go back to reference Oruç, İ., & Barton, J. J. (2010). Critical frequencies in the perception of letters, faces, and novel shapes: Evidence for limited scale invariance for faces. Journal of Vision, 10(12), 20, 1–12. Oruç, İ., & Barton, J. J. (2010). Critical frequencies in the perception of letters, faces, and novel shapes: Evidence for limited scale invariance for faces. Journal of Vision, 10(12), 20, 1–12.
go back to reference Pachai, M. V., Sekuler, A. B., & Bennett, P. J. (2013). Sensitivity to information conveyed by horizontal contours is correlated with face identification accuracy. Frontiers in psychology, 4:74. CrossRefPubMedPubMedCentral Pachai, M. V., Sekuler, A. B., & Bennett, P. J. (2013). Sensitivity to information conveyed by horizontal contours is correlated with face identification accuracy. Frontiers in psychology, 4:74. CrossRefPubMedPubMedCentral
go back to reference Peli, E., Lee, E., Trempe, C. L., & Buzney, S. (1994). Image enhancement for the visually impaired: The effects of enhancement on face recognition. Journal of the Optical Society of America. A, Optics, Image Science, and Vision, 11(7), 1929–1939. Peli, E., Lee, E., Trempe, C. L., & Buzney, S. (1994). Image enhancement for the visually impaired: The effects of enhancement on face recognition. Journal of the Optical Society of America. A, Optics, Image Science, and Vision, 11(7), 1929–1939.
go back to reference Pelli, D. G. (1997). The VideoToolbox software for visual psychophysics: Transforming numbers into movies. Spatial Vision, 10(4), 437–442. CrossRefPubMed Pelli, D. G. (1997). The VideoToolbox software for visual psychophysics: Transforming numbers into movies. Spatial Vision, 10(4), 437–442. CrossRefPubMed
go back to reference Peters, J. C., Vlamings, P., & Kemner, C. (2013). Neural processing of high and low spatial frequency information in faces changes across development: Qualitative changes in face processing during adolescence. European Journal of Neuroscience, 37(9), 1448–1457. CrossRefPubMed Peters, J. C., Vlamings, P., & Kemner, C. (2013). Neural processing of high and low spatial frequency information in faces changes across development: Qualitative changes in face processing during adolescence. European Journal of Neuroscience, 37(9), 1448–1457. CrossRefPubMed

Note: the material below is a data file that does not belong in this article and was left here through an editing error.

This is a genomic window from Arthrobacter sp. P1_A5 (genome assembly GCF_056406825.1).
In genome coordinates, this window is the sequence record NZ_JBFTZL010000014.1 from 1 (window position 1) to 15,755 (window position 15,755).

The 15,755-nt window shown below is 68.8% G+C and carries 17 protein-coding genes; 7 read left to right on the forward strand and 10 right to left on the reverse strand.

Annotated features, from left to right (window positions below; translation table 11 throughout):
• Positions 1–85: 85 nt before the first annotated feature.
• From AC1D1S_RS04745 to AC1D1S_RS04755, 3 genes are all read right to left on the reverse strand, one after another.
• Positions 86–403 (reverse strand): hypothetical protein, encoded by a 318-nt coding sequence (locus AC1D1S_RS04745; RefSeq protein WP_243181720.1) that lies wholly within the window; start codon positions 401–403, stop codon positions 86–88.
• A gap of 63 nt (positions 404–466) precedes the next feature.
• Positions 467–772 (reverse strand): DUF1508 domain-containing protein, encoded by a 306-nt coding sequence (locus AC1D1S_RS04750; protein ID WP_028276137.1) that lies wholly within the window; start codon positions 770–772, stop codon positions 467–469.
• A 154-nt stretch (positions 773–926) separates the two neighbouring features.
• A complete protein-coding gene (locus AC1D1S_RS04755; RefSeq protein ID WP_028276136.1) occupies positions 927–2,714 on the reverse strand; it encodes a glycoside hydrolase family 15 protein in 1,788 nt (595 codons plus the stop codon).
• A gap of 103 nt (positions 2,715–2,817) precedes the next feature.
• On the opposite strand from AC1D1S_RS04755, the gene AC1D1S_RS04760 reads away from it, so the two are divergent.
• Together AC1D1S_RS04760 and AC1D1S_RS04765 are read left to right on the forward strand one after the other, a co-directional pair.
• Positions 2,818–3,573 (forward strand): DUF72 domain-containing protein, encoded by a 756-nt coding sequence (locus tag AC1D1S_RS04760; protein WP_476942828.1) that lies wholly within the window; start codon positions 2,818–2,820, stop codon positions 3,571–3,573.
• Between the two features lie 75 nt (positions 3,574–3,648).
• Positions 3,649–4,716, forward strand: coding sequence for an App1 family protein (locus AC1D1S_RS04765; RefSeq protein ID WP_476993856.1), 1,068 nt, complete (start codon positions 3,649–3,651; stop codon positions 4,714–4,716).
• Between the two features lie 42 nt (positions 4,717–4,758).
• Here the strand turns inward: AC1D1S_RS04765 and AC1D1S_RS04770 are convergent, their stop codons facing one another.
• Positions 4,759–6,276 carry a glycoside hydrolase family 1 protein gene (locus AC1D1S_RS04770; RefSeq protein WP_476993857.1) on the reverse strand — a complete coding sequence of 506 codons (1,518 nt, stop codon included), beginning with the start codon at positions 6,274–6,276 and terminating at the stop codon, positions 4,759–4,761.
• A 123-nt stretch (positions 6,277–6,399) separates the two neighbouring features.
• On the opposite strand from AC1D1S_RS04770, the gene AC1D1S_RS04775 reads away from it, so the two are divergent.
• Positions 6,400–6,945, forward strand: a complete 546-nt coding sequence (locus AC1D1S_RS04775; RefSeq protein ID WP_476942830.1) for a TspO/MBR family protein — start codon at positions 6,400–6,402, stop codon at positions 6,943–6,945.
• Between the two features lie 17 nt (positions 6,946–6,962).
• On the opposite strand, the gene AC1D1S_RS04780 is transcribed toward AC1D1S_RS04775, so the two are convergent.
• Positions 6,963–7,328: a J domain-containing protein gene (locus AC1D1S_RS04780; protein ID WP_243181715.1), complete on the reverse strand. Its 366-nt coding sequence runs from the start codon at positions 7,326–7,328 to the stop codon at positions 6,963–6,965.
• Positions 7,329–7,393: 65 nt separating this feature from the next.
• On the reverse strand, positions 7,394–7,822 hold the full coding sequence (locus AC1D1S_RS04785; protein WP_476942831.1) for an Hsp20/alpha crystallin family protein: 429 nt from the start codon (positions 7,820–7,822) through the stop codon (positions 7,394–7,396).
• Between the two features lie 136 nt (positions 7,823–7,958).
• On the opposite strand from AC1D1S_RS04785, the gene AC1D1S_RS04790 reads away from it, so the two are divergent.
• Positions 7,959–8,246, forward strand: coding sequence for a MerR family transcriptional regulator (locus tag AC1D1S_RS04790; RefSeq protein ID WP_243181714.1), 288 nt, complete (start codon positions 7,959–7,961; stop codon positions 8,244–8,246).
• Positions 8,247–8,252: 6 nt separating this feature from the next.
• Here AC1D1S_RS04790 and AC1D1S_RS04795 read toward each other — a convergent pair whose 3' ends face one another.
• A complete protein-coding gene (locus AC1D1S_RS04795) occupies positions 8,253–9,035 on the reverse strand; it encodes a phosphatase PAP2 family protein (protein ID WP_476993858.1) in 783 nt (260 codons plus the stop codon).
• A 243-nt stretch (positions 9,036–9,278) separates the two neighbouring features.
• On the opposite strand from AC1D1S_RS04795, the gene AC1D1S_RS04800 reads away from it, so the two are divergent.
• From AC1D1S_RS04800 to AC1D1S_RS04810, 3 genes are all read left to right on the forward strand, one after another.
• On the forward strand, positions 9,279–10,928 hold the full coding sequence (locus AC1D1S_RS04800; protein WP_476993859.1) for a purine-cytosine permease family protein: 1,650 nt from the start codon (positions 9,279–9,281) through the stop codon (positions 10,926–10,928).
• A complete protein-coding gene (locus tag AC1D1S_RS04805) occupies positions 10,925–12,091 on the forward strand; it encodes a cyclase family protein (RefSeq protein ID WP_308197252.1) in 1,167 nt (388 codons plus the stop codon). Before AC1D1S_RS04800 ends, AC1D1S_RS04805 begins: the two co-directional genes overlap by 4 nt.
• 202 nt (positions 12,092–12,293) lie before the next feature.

go back to reference Richler, J. J., Mack, M. L., Palmeri, T. J., & Gauthier, I. (2011). Inverted faces are (eventually) processed holistically. Vision Research, 51(3), 333–342. CrossRefPubMed Richler, J. J., Mack, M. L., Palmeri, T. J., & Gauthier, I. (2011). Inverted faces are (eventually) processed holistically. Vision Research, 51(3), 333–342. CrossRefPubMed
go back to reference Riesenhuber, M., Jarudi, I., Gilad, S., & Sinha, P. (2004). Face processing in humans is compatible with a simple shape—based model of vision. Proceedings of the Royal Society of London. Series B: Biological Sciences, 271(Suppl 6), S448–S450. CrossRefPubMedPubMedCentral Riesenhuber, M., Jarudi, I., Gilad, S., & Sinha, P. (2004). Face processing in humans is compatible with a simple shape—based model of vision. Proceedings of the Royal Society of London. Series B: Biological Sciences, 271(Suppl 6), S448–S450. CrossRefPubMedPubMedCentral
go back to reference Rossion, B. (2008). Picture-plane inversion leads to qualitative changes of face perception. Acta Psychologica, 128(2), 274–289. CrossRefPubMed Rossion, B. (2008). Picture-plane inversion leads to qualitative changes of face perception. Acta Psychologica, 128(2), 274–289. CrossRefPubMed